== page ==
1947 – The House on Un-American Activities Committee finds the “Hollywood 10” in contempt because of their refusal to reveal whether they were communists. Albert Maltz, Dalton Trumbo, John Howard Lawson, Samuel Ornitz, Ring Lardner, Jr., Lester Cole, Alvah Bessie, Herbert Biberman, Edward Dmytryk, and Robert Adrian Scott are charged with contempt of Congress. Movie studio executives meet in New York the next day agree to blacklist the “Hollywood 10,” who were cited and jailed for contempt of Congress when they failed to cooperate with the House Un-American Activities Committee.
1954 – Air Force One is christened as the first U.S. Presidential airplane. The presidential call sign is established in 1953 after a commercial aircraft with the same call sign enters the same airspace as the presidential aircraft.
1963 – The first live murder is shown on TV when Jack Ruby shoots Kennedy assassin Lee Harvey Oswald in a police station. Watch the murder as it happened live:
1971 – Dan “DB” Cooper parachutes from a Northwest Airlines 727 with $200,000 he extorted from the airlines. His body and the money are never found. In 2016, the FBI announced it was suspending active investigation of the DB Cooper case after 45 years.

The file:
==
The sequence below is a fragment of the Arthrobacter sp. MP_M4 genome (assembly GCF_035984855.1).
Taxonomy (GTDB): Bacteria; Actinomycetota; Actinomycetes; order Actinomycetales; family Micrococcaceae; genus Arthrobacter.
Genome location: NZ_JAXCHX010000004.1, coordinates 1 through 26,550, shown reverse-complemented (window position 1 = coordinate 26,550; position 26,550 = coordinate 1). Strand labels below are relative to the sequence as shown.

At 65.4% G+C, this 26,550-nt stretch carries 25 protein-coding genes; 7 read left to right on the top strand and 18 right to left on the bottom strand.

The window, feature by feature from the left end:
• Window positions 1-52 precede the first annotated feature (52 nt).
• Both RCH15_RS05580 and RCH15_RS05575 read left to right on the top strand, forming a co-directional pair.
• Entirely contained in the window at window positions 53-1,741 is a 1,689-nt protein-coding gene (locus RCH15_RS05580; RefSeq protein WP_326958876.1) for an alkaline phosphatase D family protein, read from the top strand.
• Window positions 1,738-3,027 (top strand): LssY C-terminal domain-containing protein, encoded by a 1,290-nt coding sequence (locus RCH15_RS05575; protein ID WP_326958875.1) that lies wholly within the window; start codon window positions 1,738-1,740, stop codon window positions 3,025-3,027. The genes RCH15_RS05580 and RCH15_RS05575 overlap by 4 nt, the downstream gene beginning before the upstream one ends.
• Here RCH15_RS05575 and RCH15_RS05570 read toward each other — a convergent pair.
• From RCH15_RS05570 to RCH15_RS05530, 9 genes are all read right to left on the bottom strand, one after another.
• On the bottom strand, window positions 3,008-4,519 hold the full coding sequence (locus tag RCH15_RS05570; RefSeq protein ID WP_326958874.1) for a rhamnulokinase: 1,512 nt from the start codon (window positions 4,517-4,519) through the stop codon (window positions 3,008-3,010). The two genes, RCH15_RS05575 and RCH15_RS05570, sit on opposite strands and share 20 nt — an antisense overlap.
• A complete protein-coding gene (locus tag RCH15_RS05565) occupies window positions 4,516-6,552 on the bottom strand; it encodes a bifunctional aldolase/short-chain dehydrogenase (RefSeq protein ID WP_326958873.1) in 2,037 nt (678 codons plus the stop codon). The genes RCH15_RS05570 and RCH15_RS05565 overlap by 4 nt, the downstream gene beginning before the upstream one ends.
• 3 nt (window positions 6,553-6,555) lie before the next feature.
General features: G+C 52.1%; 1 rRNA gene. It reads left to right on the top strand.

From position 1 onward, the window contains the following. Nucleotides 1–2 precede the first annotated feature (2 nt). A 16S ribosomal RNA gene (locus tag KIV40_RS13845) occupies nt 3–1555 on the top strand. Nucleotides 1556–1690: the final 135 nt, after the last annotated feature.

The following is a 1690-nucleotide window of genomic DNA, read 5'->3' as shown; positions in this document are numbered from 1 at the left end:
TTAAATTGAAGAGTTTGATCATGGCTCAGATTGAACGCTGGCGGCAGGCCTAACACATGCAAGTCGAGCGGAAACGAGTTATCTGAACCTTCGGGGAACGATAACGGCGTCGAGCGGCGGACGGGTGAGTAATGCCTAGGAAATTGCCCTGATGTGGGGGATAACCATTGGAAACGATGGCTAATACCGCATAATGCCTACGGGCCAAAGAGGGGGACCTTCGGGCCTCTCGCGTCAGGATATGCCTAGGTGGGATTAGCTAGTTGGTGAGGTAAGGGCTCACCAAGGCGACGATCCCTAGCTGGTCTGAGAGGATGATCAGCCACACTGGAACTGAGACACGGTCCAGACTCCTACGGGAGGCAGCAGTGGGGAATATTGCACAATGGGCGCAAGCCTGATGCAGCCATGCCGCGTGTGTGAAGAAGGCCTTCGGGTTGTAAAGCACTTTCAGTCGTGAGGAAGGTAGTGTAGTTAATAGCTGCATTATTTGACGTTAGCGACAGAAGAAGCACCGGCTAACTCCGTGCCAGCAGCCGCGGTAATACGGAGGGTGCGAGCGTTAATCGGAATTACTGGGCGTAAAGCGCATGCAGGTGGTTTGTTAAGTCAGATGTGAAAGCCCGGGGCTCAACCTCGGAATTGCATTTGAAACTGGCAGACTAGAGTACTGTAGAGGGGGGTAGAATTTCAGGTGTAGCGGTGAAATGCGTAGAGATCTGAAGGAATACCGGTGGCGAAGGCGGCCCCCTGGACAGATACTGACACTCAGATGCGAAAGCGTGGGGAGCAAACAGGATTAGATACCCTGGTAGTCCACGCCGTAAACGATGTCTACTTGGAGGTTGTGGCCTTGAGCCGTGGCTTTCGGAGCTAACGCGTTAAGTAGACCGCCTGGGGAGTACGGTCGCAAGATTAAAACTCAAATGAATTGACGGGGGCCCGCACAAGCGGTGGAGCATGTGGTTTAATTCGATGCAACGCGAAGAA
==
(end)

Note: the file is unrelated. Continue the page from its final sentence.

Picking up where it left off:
1979 – The U.S. government finally admits that troops in Vietnam were exposed to the toxic defoliant Agent Orange.
2014 – A 12-year-old boy is shot dead by police in a playground in Cleveland, Ohio, after brandishing what turned out to be a fake gun. The police were responding to a call of a male who kept pointing a gun at people.
1792 – The Farmer’s Almanac is first published. It is the oldest continuously published periodical in the U.S. It was published during George Washington’s administration. Robert B. Thomas was the first editor.
1874 – The United States Greenback Party is established in Indianapolis as a political party. It consists primarily of farmers affected by the Panic of 1873, which started as a result of the collapse of several prominent banks, railroads, and industries.
1920 – The first Thanksgiving Parade in the U.S. is sponsored by Gimbels Department Store in Philadelphia. The Macy’s Thanksgiving Day Parade in New York City started in 1924.
1963 – President John F. Kennedy is laid to rest at Arlington National Cemetery. First Lady Jacqueline Kennedy lights the eternal flame that still burns over JFK’s grave.